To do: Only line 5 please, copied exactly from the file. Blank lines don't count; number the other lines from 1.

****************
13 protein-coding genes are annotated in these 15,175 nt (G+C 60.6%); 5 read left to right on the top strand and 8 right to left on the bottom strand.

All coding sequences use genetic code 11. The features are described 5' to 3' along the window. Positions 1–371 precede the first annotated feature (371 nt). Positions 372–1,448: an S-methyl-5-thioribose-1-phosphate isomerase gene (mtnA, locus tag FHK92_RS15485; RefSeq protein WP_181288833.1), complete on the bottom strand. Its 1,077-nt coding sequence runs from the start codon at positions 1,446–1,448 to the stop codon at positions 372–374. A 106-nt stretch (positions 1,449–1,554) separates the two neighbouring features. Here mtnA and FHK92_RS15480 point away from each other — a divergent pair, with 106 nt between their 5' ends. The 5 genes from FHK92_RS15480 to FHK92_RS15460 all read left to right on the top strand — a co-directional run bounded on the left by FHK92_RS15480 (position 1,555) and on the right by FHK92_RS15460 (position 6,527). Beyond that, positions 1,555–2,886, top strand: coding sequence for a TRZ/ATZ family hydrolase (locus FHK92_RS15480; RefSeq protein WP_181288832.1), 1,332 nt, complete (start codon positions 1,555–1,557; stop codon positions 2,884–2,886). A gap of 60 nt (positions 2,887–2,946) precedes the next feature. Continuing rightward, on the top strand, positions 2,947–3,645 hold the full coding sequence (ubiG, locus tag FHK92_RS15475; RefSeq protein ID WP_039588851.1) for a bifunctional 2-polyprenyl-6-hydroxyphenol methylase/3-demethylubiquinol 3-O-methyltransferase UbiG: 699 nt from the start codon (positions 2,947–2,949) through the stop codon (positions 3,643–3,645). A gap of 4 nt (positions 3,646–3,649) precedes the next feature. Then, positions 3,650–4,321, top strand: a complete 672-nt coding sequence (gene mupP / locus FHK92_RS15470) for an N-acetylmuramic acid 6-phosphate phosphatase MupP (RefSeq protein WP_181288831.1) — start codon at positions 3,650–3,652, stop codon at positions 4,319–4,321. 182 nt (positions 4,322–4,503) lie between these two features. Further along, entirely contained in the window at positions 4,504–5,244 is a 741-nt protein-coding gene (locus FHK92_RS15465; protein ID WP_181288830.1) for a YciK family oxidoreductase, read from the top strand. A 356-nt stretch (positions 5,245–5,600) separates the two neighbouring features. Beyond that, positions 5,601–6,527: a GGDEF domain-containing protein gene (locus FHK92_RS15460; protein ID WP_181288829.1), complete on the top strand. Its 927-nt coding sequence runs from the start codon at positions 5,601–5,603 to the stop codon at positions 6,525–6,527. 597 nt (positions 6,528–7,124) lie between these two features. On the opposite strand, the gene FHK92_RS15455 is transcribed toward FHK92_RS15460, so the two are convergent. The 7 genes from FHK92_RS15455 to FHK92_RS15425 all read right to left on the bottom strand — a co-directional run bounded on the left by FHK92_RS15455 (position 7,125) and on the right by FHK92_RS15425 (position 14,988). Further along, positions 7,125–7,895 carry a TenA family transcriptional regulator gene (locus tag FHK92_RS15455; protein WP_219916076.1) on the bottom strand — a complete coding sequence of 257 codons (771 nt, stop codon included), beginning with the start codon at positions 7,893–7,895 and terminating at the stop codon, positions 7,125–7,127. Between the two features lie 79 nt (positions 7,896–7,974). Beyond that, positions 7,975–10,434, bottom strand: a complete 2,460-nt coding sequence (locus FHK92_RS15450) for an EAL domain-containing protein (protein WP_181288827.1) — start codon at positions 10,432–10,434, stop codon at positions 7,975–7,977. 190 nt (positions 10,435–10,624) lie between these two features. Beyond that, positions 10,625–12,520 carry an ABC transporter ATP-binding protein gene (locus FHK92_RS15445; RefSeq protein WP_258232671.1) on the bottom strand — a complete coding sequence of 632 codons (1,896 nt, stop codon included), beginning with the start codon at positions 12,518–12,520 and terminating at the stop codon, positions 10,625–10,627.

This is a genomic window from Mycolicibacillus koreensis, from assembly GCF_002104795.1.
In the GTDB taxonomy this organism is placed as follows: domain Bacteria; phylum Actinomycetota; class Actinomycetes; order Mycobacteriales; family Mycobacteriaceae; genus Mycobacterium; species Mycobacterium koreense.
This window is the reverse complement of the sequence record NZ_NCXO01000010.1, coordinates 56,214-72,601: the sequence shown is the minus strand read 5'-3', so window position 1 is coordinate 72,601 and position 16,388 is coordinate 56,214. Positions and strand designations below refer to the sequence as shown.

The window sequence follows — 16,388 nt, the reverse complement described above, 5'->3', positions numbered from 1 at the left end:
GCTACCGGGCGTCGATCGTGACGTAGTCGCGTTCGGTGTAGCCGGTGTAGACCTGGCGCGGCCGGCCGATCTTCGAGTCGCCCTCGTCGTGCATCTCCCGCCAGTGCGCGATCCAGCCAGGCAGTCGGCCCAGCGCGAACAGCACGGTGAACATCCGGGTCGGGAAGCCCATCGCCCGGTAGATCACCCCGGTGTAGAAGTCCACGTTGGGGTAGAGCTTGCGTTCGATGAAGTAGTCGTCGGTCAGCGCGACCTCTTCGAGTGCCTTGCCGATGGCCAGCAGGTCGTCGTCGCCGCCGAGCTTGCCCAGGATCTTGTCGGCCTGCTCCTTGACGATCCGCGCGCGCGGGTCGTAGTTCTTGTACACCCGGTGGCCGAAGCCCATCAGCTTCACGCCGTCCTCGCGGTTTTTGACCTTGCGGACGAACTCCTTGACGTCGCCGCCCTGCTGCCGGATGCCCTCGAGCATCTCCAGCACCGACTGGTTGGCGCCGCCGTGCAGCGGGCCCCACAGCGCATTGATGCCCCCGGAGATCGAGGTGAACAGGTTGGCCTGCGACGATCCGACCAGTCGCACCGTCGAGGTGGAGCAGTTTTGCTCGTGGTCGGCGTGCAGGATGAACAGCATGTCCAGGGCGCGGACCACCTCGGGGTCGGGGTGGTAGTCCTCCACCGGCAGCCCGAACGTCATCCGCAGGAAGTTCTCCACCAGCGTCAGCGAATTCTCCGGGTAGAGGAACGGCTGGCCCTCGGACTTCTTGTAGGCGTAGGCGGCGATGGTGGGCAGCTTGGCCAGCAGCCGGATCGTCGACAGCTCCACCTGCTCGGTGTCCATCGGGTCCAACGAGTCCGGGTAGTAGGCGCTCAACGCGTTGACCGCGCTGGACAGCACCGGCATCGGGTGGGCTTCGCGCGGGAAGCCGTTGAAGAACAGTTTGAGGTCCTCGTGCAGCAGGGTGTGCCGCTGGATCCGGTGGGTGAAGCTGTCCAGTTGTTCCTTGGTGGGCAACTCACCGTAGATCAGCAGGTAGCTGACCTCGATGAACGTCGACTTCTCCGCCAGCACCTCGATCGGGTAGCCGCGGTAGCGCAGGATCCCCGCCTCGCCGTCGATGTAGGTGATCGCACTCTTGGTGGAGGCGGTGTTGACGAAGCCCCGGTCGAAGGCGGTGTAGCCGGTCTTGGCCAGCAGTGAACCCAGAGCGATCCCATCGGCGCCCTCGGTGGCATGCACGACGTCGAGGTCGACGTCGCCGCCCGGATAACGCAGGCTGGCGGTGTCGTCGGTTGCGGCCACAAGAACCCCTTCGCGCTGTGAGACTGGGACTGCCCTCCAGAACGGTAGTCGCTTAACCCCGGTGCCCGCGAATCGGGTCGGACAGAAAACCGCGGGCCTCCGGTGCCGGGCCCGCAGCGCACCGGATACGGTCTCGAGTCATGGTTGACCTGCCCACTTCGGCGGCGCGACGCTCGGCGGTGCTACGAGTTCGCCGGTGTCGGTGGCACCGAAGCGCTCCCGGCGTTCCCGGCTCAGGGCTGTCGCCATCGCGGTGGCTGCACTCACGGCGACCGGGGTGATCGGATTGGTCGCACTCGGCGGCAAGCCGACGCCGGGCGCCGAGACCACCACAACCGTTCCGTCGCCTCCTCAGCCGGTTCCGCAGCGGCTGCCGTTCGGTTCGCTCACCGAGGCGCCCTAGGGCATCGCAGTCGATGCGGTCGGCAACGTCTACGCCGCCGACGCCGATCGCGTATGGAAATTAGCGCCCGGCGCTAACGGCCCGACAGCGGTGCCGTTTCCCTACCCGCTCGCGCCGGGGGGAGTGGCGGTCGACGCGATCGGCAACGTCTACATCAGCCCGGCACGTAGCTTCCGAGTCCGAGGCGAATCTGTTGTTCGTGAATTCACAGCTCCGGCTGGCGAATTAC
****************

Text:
This window is the reverse complement of the sequence record NZ_NCXO01000010.1, coordinates 56,214-72,601: the sequence shown is the minus strand read 5'-3', so window position 1 is coordinate 72,601 and position 16,388 is coordinate 56,214. Positions and strand designations below refer to the sequence as shown.